In this issue


BACP Universities and Colleges annual survey
Emma Broglia reviews the results

The further education counselling crisis
The impact of cuts and closures, explored by Jane Darougar

Image conscious
Anne Bentley and Dave Sibley outline the importance of a graphic identity for services

Leaving, living… believing (free article)
From international student to university counsellor by Phoebe Song

Shifting identities
Services should adapt to cultural need, argues Sarah Conn

Thinking outside the box
David Mair discusses why gender identity needs to be acknowledged

Preventing and responding to rape and sexual violence
Cambridge University take a proactive approach says Géraldine Dufour

The Good Lad Initiative
David Llewellyn discusses promoting ‘positive masculinity’ among male students

Punts, gowns and sexual consent
Why consent workshops are important, by Amelia Horgan

Divisional news

Notes from the chair

Notes from HUCS

Cover of University and College Counselling September 2015

A pdf of this issue is available in the University and College Counselling archive

From the editor

The theme of this issue of the journal is identity. What has been striking is on how many levels the subject is key to our work. Sarah Conn, in ‘Shifting Identities’, gives a palpable taste of how it feels to be an international student studying in the UK; the conflicted sense of belonging/not belonging… of wanting to belong/not wanting to belong. Phoebe Song writes too of what it is like to be a Chinese student ‘overseas’. For me the most striking (and moving) part of her article is when she realises that she has never before been asked ‘What do you like?… and further, that she does not know what she likes. Enabling clients to access who they really are is central to our work.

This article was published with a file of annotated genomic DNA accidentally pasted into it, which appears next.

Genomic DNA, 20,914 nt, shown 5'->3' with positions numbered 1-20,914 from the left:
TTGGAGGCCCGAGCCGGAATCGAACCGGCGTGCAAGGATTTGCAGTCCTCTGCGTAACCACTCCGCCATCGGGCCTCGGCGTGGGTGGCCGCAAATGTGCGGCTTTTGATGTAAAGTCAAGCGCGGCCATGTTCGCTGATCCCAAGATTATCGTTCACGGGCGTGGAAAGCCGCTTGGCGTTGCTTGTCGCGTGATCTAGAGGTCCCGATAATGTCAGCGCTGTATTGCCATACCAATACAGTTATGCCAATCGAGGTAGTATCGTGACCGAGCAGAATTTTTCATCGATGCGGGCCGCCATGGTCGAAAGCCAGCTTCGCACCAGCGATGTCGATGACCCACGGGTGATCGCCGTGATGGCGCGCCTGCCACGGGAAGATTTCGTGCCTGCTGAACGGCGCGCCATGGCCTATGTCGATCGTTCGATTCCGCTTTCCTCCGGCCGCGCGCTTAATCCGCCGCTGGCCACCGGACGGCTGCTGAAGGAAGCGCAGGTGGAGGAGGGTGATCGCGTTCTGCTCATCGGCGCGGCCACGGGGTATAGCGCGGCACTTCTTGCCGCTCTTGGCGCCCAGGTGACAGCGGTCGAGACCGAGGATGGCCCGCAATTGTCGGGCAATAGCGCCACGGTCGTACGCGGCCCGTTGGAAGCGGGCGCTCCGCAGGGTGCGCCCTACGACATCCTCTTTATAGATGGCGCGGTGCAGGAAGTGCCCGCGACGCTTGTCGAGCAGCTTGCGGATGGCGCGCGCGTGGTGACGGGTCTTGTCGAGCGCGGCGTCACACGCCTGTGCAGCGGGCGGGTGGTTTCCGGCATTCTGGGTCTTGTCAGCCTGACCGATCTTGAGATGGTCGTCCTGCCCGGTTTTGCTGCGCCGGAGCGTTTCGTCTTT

But it’s not just internal identity that is important. Jane Darougar writes about the terrible crisis being faced by counsellors in further education; where services are simply having their identity wiped out. Anne Bentley and Dave Sibley, meanwhile, write about how they gave their service a graphic identity. They talk about the importance of letting their service be seen. Finally, of course, we are also publishing the BACP UC survey 2015 results. These reveal trends in the identity of the division.

This is my last issue as editor of the BACP U&CC journal. Maybe the theme of identity was in my unconscious already, for I plan to explore a new professional path. For me, it has been an incredible privilege to have a role in the BACP UC division and witness the therapeutic work that takes place here. I have been repeatedly moved and inspired by the stories and experiences that have been submitted to the journal. So much will stay with me, and become a part of my identity.

I wish you all well going forward during these difficult times.

Toni Rodgers